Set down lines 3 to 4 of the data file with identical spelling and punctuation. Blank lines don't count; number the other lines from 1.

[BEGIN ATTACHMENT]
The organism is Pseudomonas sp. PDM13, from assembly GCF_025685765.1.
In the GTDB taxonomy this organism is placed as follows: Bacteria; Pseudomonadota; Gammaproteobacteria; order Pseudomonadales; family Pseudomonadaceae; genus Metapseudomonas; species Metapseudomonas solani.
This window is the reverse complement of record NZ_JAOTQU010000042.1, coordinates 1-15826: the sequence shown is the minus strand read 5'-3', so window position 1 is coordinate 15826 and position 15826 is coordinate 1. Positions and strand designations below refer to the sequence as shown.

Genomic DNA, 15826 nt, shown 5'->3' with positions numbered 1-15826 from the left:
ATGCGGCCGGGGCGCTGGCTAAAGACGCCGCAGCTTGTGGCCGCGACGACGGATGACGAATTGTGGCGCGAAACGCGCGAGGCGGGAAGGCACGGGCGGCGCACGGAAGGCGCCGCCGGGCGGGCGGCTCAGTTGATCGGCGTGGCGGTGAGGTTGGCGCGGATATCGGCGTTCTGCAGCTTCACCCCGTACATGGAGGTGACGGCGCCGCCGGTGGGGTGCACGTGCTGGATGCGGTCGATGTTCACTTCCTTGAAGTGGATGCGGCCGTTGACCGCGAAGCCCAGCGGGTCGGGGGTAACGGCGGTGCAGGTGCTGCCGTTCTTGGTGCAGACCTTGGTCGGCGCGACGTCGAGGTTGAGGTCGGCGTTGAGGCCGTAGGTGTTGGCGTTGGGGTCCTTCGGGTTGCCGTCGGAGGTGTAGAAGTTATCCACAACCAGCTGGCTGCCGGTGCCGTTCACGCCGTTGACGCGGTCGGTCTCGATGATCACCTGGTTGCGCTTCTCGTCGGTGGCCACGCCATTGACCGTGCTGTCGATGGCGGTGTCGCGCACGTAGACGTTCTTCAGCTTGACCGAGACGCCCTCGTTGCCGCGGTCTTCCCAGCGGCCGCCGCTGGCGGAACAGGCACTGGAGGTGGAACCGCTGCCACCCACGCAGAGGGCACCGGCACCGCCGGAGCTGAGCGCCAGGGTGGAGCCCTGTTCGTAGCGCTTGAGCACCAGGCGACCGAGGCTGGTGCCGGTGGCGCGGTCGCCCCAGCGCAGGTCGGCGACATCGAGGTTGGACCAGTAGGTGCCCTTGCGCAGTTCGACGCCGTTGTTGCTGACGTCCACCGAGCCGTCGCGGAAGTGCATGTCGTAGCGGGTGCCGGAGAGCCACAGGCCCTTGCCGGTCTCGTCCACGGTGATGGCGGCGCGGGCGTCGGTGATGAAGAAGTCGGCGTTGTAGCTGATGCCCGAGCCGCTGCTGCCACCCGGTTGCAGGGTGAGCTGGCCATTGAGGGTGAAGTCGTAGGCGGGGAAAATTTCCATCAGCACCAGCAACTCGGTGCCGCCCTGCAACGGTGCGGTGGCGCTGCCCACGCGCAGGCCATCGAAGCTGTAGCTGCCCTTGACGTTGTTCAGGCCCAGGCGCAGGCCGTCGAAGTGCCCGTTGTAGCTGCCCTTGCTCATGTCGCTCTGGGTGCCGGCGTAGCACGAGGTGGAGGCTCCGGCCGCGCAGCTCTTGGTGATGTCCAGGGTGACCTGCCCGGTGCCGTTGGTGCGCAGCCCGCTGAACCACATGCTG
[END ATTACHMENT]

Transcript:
This window is the reverse complement of record NZ_JAOTQU010000042.1, coordinates 1-15826: the sequence shown is the minus strand read 5'-3', so window position 1 is coordinate 15826 and position 15826 is coordinate 1. Positions and strand designations below refer to the sequence as shown.

Genomic DNA, 15826 nt, shown 5'->3' with positions numbered 1-15826 from the left: